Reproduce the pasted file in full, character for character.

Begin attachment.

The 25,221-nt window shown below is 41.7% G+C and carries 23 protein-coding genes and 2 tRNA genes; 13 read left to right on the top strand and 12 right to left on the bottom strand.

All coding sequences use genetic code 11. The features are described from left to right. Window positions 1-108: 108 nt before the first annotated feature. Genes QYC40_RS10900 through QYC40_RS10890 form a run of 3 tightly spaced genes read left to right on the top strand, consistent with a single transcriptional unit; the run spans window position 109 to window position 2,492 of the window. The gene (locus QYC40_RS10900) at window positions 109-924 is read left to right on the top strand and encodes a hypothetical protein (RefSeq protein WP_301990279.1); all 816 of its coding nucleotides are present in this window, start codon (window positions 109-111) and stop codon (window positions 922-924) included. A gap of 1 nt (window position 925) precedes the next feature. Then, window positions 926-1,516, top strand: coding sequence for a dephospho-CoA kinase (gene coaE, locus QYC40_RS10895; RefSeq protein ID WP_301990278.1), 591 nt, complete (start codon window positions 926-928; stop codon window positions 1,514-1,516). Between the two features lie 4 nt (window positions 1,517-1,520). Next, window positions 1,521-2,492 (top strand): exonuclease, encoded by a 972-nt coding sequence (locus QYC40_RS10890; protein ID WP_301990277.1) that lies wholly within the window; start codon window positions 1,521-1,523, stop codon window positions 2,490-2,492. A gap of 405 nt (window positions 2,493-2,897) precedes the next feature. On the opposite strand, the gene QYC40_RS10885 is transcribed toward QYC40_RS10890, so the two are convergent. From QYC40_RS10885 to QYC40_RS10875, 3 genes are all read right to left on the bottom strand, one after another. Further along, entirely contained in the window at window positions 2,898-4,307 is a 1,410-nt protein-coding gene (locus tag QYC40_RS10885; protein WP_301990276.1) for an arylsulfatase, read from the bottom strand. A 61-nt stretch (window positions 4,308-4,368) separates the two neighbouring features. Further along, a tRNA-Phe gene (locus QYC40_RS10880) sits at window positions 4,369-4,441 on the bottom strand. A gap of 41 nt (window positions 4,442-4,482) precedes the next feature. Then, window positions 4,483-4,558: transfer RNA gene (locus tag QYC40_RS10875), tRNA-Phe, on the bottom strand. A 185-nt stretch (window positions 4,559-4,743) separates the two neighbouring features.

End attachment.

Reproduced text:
The 25,221-nt window shown below is 41.7% G+C and carries 23 protein-coding genes and 2 tRNA genes; 13 read left to right on the top strand and 12 right to left on the bottom strand.

All coding sequences use genetic code 11. The features are described from left to right. Window positions 1-108: 108 nt before the first annotated feature. Genes QYC40_RS10900 through QYC40_RS10890 form a run of 3 tightly spaced genes read left to right on the top strand, consistent with a single transcriptional unit; the run spans window position 109 to window position 2,492 of the window. The gene (locus QYC40_RS10900) at window positions 109-924 is read left to right on the top strand and encodes a hypothetical protein (RefSeq protein WP_301990279.1); all 816 of its coding nucleotides are present in this window, start codon (window positions 109-111) and stop codon (window positions 922-924) included. A gap of 1 nt (window position 925) precedes the next feature. Then, window positions 926-1,516, top strand: coding sequence for a dephospho-CoA kinase (gene coaE, locus QYC40_RS10895; RefSeq protein ID WP_301990278.1), 591 nt, complete (start codon window positions 926-928; stop codon window positions 1,514-1,516). Between the two features lie 4 nt (window positions 1,517-1,520). Next, window positions 1,521-2,492 (top strand): exonuclease, encoded by a 972-nt coding sequence (locus QYC40_RS10890; protein ID WP_301990277.1) that lies wholly within the window; start codon window positions 1,521-1,523, stop codon window positions 2,490-2,492. A gap of 405 nt (window positions 2,493-2,897) precedes the next feature. On the opposite strand, the gene QYC40_RS10885 is transcribed toward QYC40_RS10890, so the two are convergent. From QYC40_RS10885 to QYC40_RS10875, 3 genes are all read right to left on the bottom strand, one after another. Further along, entirely contained in the window at window positions 2,898-4,307 is a 1,410-nt protein-coding gene (locus tag QYC40_RS10885; protein WP_301990276.1) for an arylsulfatase, read from the bottom strand. A 61-nt stretch (window positions 4,308-4,368) separates the two neighbouring features. Further along, a tRNA-Phe gene (locus QYC40_RS10880) sits at window positions 4,369-4,441 on the bottom strand. A gap of 41 nt (window positions 4,442-4,482) precedes the next feature. Then, window positions 4,483-4,558: transfer RNA gene (locus tag QYC40_RS10875), tRNA-Phe, on the bottom strand. A 185-nt stretch (window positions 4,559-4,743) separates the two neighbouring features.